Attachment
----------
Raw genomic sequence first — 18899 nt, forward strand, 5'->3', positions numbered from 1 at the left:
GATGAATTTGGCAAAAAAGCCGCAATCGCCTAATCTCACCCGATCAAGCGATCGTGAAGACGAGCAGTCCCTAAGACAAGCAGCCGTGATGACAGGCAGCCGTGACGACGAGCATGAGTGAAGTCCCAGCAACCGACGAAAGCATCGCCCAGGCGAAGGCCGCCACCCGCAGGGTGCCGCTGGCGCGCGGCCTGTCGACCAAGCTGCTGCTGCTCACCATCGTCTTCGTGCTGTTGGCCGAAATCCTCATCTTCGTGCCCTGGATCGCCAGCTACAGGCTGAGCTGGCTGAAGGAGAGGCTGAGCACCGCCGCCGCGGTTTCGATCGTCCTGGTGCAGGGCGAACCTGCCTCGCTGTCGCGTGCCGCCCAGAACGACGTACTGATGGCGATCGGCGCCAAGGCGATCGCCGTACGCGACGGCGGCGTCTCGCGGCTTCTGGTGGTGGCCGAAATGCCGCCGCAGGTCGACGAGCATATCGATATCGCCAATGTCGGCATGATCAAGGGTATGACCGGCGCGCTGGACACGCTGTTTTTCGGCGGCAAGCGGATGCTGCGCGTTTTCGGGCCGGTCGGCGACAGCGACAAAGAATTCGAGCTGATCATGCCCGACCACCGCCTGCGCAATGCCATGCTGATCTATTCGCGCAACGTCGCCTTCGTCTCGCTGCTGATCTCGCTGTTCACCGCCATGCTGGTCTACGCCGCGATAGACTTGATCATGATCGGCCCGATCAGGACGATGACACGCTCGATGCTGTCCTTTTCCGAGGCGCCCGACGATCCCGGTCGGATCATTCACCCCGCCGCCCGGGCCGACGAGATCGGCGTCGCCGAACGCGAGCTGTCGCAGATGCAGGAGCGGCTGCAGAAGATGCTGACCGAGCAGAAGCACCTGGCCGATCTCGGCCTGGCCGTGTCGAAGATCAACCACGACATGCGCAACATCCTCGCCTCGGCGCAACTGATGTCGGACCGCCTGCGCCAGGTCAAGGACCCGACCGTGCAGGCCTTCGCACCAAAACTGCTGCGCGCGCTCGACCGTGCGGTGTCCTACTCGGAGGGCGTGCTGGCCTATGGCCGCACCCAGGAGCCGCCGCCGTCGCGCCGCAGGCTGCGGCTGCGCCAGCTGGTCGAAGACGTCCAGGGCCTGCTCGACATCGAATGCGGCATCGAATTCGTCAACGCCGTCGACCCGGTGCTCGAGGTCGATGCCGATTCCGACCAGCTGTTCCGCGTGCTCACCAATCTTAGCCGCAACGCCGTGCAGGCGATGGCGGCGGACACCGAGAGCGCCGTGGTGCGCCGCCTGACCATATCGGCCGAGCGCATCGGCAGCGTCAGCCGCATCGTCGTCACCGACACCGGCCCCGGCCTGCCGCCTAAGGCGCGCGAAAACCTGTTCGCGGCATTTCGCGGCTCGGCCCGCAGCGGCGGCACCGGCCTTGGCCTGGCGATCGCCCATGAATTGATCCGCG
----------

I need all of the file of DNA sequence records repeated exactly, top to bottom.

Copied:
Raw genomic sequence first — 18899 nt, forward strand, 5'->3', positions numbered from 1 at the left:
GATGAATTTGGCAAAAAAGCCGCAATCGCCTAATCTCACCCGATCAAGCGATCGTGAAGACGAGCAGTCCCTAAGACAAGCAGCCGTGATGACAGGCAGCCGTGACGACGAGCATGAGTGAAGTCCCAGCAACCGACGAAAGCATCGCCCAGGCGAAGGCCGCCACCCGCAGGGTGCCGCTGGCGCGCGGCCTGTCGACCAAGCTGCTGCTGCTCACCATCGTCTTCGTGCTGTTGGCCGAAATCCTCATCTTCGTGCCCTGGATCGCCAGCTACAGGCTGAGCTGGCTGAAGGAGAGGCTGAGCACCGCCGCCGCGGTTTCGATCGTCCTGGTGCAGGGCGAACCTGCCTCGCTGTCGCGTGCCGCCCAGAACGACGTACTGATGGCGATCGGCGCCAAGGCGATCGCCGTACGCGACGGCGGCGTCTCGCGGCTTCTGGTGGTGGCCGAAATGCCGCCGCAGGTCGACGAGCATATCGATATCGCCAATGTCGGCATGATCAAGGGTATGACCGGCGCGCTGGACACGCTGTTTTTCGGCGGCAAGCGGATGCTGCGCGTTTTCGGGCCGGTCGGCGACAGCGACAAAGAATTCGAGCTGATCATGCCCGACCACCGCCTGCGCAATGCCATGCTGATCTATTCGCGCAACGTCGCCTTCGTCTCGCTGCTGATCTCGCTGTTCACCGCCATGCTGGTCTACGCCGCGATAGACTTGATCATGATCGGCCCGATCAGGACGATGACACGCTCGATGCTGTCCTTTTCCGAGGCGCCCGACGATCCCGGTCGGATCATTCACCCCGCCGCCCGGGCCGACGAGATCGGCGTCGCCGAACGCGAGCTGTCGCAGATGCAGGAGCGGCTGCAGAAGATGCTGACCGAGCAGAAGCACCTGGCCGATCTCGGCCTGGCCGTGTCGAAGATCAACCACGACATGCGCAACATCCTCGCCTCGGCGCAACTGATGTCGGACCGCCTGCGCCAGGTCAAGGACCCGACCGTGCAGGCCTTCGCACCAAAACTGCTGCGCGCGCTCGACCGTGCGGTGTCCTACTCGGAGGGCGTGCTGGCCTATGGCCGCACCCAGGAGCCGCCGCCGTCGCGCCGCAGGCTGCGGCTGCGCCAGCTGGTCGAAGACGTCCAGGGCCTGCTCGACATCGAATGCGGCATCGAATTCGTCAACGCCGTCGACCCGGTGCTCGAGGTCGATGCCGATTCCGACCAGCTGTTCCGCGTGCTCACCAATCTTAGCCGCAACGCCGTGCAGGCGATGGCGGCGGACACCGAGAGCGCCGTGGTGCGCCGCCTGACCATATCGGCCGAGCGCATCGGCAGCGTCAGCCGCATCGTCGTCACCGACACCGGCCCCGGCCTGCCGCCTAAGGCGCGCGAAAACCTGTTCGCGGCATTTCGCGGCTCGGCCCGCAGCGGCGGCACCGGCCTTGGCCTGGCGATCGCCCATGAATTGATCCGCG